Does the use of juju, voodoo or witchcraft help teams to win football matches?
It is a question that has been around as long as football has been played on the continent.
Stories abound of charms, amulets and even animals buried in the vicinity of stadiums in order to bring success on the pitch.
Clubs often resort to using undesignated entry points to the stadium in an effort to avoid being “bewitched” by the opposition.
Even a stray bird perched on top of a goalpost before a game can set the tongues of juju believers wagging.
On the local front, there are strong superstitious beliefs, the latest being accusations levelled against former Nyasa Big Bullets technical director Billy Tewesa that he is the one who bewitched the People’s Team not to score goals.
And last week Silver Strikers team bus entered Bingu National Stadium in Lilongwe by reverse for the first leg tie of the Airtel Top 8 quarter-final s against Bullets. Some of the People’s Team fans became suspicious and demanded that their team bus should follow suit. It was all to do with juju beliefs.
On Saturday, the Bankers failed to get the feel of Mulanje Park ahead of the second leg tie played yesterday after being denied access by some Bullets fans due to superstitious beliefs.
In Zimbabwe, there have been claims and counter-claims but the use of juju has largely remained shrouded in secrecy.
One of Zimbabwe’s most revered players has lifted the lid on the practice during his time at the country’s biggest football club, Dynamos.
Memory Mucherahohwa, who led Dynamos to the 1998 African Champions League final, has revealed a world of bizarre rituals, spells and charms to enhance the team’s fortunes on the field.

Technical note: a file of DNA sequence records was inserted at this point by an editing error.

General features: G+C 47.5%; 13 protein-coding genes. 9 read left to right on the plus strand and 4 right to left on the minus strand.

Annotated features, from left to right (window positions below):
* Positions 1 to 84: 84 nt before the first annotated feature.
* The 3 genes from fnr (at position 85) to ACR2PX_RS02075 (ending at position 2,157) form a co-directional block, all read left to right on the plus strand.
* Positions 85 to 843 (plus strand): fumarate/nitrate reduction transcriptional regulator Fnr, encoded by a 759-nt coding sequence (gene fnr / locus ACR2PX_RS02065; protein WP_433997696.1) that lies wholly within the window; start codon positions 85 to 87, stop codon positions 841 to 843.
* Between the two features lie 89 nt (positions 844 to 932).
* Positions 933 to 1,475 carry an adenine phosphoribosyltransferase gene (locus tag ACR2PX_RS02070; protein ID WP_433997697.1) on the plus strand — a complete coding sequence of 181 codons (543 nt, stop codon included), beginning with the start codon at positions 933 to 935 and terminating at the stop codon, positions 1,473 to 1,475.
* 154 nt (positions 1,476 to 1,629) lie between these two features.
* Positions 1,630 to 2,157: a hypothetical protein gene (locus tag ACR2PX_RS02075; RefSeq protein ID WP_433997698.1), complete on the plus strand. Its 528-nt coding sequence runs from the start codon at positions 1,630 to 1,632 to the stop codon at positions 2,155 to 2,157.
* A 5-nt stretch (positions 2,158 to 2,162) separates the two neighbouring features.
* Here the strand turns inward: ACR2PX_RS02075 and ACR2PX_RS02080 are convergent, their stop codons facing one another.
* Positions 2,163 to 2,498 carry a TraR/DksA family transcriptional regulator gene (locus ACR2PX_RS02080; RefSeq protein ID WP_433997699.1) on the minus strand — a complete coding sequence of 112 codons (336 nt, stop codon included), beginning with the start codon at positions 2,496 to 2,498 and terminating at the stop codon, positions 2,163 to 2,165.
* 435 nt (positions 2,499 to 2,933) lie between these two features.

In his autobiography, Soul of Seven Million Dreams, the 49-year-old former Zimbabwe international said belief in juju was so deep that it got in the way of technical strategy and negatively affected performances.
“Every week before a game the team would consult a traditional healer. I, as the team captain, would be the one to execute whatever the sangoma [witchdoctor] had said. Whether it actually aided us, I do not know,” Mucherahohwa writes.
“The team believed more in juju than players’ ability. We believed in collective use of the juju and consulted one traditional healer as a team.
“In most cases, we had the team’s traditional healers who were on the team’s payroll.
“The belief was so high at the club that coach [Peter] Nyama lost his job in 1990 after being fingered by a traditional healer as being guilty of jinxing the team.”
Mucherahohwa, who retired in 2001 after captaining Dynamos for eight years, also describes an incident in which a juju-man slit the players’ toes in order to administer his “medicine” and asked the team to play through the pain.
“The cuts were so deep and our toes were in pain throughout the match.
“The pain was made worse by the fact that we drew the match 1-1 [against Canon Yaoundé of Cameroon] to bow of the competition [ 1987 Africa Cup of Champions].
“In that case, juju did not help us at all, but that did not stop the team from believing in it.
“My loyalty was with the team’s cause and I was prepared to do anything. I was prepared to die on the field … and even volunteered to be the team’s juju carrier.”—THE NATION/BBC